Lead book review

The fruits of imperialism

Imagine yourself a middle-class person in England in the 1870s. You sit down to drink a cup of tea while reading The Spectator. It probably doesn’t cross your mind, but in your hand you hold products from around the world. Your tea is from Ceylon, the sugar in it from Jamaica, and your porcelain cup

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The last great adventure

Towards the end of his life, Robert Louis Stevenson travelled widely in the central and southern Pacific Ocean. As well as the region’s exotic reputation, he was drawn by hopes that its benign climate would alleviate his chronic bronchial problems. In 1889 he arrived in Samoa and decided to settle there. He was a hit

The art of the arabesque

The title of this book, By the Pen and What They Write, is a quotation from the Qur’an and comes from the opening of the ‘Surah al-Qalam’ (Chapter of the Pen), in which the authority of the cosmic scribes in heaven, whose writing determines the fate of humanity, is invoked in order to authenticate the

A clash of loyalties

If someone was to lob the name Antigone about, many of us would smile and nod while trying to remember if this is the one about the guy who shagged his mum or the parent who offed their kids. (Bit of both.) For those whose Sophocles is hazy, let me summarise. After a civil war

A grand inquisitor

Hidden behind Kensington Palace, in one of London’s smartest streets, there is a grand old house which played a leading role in Britain’s victory over Nazi Germany. Today it’s owned by Roman Abramovich, apparently — it seems he paid £90 million for it. But during the second world war, and for a few years thereafter,

Mysticism and metamorphosis

‘I frankly hate Descartes,’ states a character in Nicole Krauss’s new novel, Forest Dark: ‘The more he talks about following a straight line out of the forest, the more appealing it sounds to me to get lost in that forest …’ Like the author, this character is called Nicole, lives in Brooklyn, and is a

Stage fright | 31 August 2017

Patrick McGrath is a master of novels about post-traumatic fragmentation and dissolution, set amid gothic gloom. His childhood years spent at Broadmoor, where his father was medical superintendent, have given him a solid grounding in psychiatric illness for these disquieting dramas. His ninth novel is set in London’s theatreland in 1947, and the grey, skeletal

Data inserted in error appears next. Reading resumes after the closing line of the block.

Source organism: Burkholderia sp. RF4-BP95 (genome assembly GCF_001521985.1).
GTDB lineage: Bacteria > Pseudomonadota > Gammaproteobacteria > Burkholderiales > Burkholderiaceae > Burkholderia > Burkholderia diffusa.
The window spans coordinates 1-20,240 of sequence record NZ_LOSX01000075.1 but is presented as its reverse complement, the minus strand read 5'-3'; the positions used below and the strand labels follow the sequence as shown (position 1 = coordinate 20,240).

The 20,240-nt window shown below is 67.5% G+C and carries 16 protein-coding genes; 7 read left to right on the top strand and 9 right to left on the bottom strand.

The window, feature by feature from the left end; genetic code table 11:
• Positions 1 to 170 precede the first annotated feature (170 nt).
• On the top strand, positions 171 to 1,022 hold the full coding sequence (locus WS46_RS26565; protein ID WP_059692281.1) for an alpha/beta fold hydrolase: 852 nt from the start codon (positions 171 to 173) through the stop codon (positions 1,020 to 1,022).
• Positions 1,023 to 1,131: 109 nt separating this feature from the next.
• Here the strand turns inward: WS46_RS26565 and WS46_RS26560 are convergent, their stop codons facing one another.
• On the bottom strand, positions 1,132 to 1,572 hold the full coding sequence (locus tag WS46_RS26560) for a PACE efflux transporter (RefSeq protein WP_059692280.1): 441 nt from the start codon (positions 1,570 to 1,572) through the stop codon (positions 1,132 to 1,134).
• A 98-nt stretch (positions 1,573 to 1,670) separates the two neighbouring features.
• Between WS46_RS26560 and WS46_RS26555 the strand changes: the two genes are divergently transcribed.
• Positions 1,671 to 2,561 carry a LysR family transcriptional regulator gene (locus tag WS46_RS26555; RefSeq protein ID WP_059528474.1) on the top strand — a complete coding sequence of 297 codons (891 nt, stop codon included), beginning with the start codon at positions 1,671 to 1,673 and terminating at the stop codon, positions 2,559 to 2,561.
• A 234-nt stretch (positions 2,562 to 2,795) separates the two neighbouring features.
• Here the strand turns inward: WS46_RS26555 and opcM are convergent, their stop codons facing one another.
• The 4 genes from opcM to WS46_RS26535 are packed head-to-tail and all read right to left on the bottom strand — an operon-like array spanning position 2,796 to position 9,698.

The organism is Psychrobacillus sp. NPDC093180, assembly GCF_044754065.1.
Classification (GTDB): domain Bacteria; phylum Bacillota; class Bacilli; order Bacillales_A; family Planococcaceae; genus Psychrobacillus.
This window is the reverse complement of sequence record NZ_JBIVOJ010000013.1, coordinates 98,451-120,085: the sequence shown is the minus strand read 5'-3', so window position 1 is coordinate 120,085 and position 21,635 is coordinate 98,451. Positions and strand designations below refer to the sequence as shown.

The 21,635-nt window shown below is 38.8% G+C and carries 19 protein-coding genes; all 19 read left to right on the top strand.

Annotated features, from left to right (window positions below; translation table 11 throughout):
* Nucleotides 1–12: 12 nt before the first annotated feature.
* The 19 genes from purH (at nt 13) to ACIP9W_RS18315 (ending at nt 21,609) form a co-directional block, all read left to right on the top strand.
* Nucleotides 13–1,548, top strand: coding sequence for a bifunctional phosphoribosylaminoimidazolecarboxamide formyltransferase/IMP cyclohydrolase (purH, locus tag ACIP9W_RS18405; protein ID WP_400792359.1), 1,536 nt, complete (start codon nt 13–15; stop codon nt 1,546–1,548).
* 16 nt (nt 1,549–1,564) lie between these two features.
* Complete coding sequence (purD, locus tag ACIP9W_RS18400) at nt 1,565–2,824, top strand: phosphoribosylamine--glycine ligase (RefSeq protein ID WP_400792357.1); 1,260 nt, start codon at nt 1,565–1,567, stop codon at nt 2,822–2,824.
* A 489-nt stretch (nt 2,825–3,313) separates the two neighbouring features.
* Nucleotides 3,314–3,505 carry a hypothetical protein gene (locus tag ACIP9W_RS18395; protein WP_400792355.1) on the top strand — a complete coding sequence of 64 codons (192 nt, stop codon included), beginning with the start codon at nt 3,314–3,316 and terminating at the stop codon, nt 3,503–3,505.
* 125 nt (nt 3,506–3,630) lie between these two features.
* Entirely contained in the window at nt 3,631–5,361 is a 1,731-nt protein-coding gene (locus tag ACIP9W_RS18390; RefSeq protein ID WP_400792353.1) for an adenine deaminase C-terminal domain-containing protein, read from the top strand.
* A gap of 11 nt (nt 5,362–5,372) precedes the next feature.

City of dreadful dusk

Fantastic fiction loves contrasts made explicit: Eloi and Morlocks, orcs and elves, and above all humans battling vampires, Martians or robots. Small wonder that Claude Lévi-Strauss specifically invoked science fiction for his theory of ‘binary opposition’. Sometimes these tensions are in the mise-en-scene — not just Earth vs. outer space, but settings — Lilliput and

Well of sorrows

The Red-haired Woman is shorter than Orhan Pamuk’s best-known novels, and is, in comparison, pared down, written with deliberate simplicity — ostensibly by a narrator who knows that he is not a writer, but only a building contractor. Polyphonic narratives are replaced by a powerful, engaging clarity. This simplicity is the novel’s greatest strength, yet

A flawed and dangerous theory

If there were a prize awarded to the book with the best opening line, A. N. Wilson would be clearing a space on his mantelpiece. ‘Darwin was wrong’, he announces at the start of this hugely enjoyable revisionist biography, which will be read in certain scientific circles to the background noise of teeth being ground

Finally tired of London

Iain Sinclair is leaving London — like the croakiest of the ravens taking flight from the Tower. It is a proper blow: across five decades, he has been prowling the streets, part poet, part satirist, part prophet. Very few authors have fashioned a London more real than the one we see: Dickens, Conan Doyle, Patrick

The writer behind the brand

Few publishing phenomena in recent years have been as gratifying as Chris Kraus’s cult 1997 masterpiece I Love Dick becoming a signifier of Twitter and Instagram chic. The ‘lonely girl phenomenology’ it exemplified has now attained cultural status, with first person, inventive writing by women often enjoying centre stage. It’s interesting, then, that just as

Mozart’s mischievous muse

If you were to compare Mozart to a bird it wouldn’t be the starling. Possibly the wood thrush or nightingale, with their beautiful, haunting songs; or maybe the lyrebird with its astonishing ear for imitation; or perhaps the composer would find his match in the exotic rarity of the ivory-billed woodpecker or giant ibis. But